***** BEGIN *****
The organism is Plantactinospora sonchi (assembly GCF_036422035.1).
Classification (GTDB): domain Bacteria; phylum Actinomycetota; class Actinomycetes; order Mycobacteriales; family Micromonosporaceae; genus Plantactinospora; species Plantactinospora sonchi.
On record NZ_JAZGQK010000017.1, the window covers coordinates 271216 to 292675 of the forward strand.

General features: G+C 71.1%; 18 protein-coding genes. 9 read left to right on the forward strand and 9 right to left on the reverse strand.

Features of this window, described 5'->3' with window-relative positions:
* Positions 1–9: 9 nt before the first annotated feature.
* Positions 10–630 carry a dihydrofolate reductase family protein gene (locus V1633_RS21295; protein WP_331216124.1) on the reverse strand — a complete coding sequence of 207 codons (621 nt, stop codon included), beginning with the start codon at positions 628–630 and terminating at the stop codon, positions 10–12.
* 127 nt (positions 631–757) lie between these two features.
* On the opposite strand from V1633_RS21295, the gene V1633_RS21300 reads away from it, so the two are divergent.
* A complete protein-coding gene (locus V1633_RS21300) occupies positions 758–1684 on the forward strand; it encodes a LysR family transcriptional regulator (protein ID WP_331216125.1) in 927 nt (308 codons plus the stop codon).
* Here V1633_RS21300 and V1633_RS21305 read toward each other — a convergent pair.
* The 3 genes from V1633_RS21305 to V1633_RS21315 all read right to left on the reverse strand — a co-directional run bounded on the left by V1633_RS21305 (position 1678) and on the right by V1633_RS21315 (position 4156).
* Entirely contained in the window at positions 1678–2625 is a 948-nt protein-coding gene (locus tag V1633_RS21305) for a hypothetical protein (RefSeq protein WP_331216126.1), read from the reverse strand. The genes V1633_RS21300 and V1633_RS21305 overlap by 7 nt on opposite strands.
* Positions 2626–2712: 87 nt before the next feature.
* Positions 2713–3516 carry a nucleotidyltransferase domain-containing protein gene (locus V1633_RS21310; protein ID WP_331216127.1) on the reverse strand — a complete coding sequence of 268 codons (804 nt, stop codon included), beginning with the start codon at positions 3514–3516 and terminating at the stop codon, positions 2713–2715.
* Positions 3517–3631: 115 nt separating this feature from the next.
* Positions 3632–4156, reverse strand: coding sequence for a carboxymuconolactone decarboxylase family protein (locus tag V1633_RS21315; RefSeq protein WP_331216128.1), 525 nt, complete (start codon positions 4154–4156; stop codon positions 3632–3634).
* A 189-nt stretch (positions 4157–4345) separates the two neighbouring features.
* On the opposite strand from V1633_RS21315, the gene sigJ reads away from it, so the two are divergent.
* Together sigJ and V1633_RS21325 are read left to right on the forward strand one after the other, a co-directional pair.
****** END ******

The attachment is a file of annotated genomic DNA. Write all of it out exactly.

The organism is Plantactinospora sonchi (assembly GCF_036422035.1).
Classification (GTDB): domain Bacteria; phylum Actinomycetota; class Actinomycetes; order Mycobacteriales; family Micromonosporaceae; genus Plantactinospora; species Plantactinospora sonchi.
On record NZ_JAZGQK010000017.1, the window covers coordinates 271216 to 292675 of the forward strand.

General features: G+C 71.1%; 18 protein-coding genes. 9 read left to right on the forward strand and 9 right to left on the reverse strand.

Features of this window, described 5'->3' with window-relative positions:
* Positions 1–9: 9 nt before the first annotated feature.
* Positions 10–630 carry a dihydrofolate reductase family protein gene (locus V1633_RS21295; protein WP_331216124.1) on the reverse strand — a complete coding sequence of 207 codons (621 nt, stop codon included), beginning with the start codon at positions 628–630 and terminating at the stop codon, positions 10–12.
* 127 nt (positions 631–757) lie between these two features.
* On the opposite strand from V1633_RS21295, the gene V1633_RS21300 reads away from it, so the two are divergent.
* A complete protein-coding gene (locus V1633_RS21300) occupies positions 758–1684 on the forward strand; it encodes a LysR family transcriptional regulator (protein ID WP_331216125.1) in 927 nt (308 codons plus the stop codon).
* Here V1633_RS21300 and V1633_RS21305 read toward each other — a convergent pair.
* The 3 genes from V1633_RS21305 to V1633_RS21315 all read right to left on the reverse strand — a co-directional run bounded on the left by V1633_RS21305 (position 1678) and on the right by V1633_RS21315 (position 4156).
* Entirely contained in the window at positions 1678–2625 is a 948-nt protein-coding gene (locus tag V1633_RS21305) for a hypothetical protein (RefSeq protein WP_331216126.1), read from the reverse strand. The genes V1633_RS21300 and V1633_RS21305 overlap by 7 nt on opposite strands.
* Positions 2626–2712: 87 nt before the next feature.
* Positions 2713–3516 carry a nucleotidyltransferase domain-containing protein gene (locus V1633_RS21310; protein ID WP_331216127.1) on the reverse strand — a complete coding sequence of 268 codons (804 nt, stop codon included), beginning with the start codon at positions 3514–3516 and terminating at the stop codon, positions 2713–2715.
* Positions 3517–3631: 115 nt separating this feature from the next.
* Positions 3632–4156, reverse strand: coding sequence for a carboxymuconolactone decarboxylase family protein (locus tag V1633_RS21315; RefSeq protein WP_331216128.1), 525 nt, complete (start codon positions 4154–4156; stop codon positions 3632–3634).
* A 189-nt stretch (positions 4157–4345) separates the two neighbouring features.
* On the opposite strand from V1633_RS21315, the gene sigJ reads away from it, so the two are divergent.
* Together sigJ and V1633_RS21325 are read left to right on the forward strand one after the other, a co-directional pair.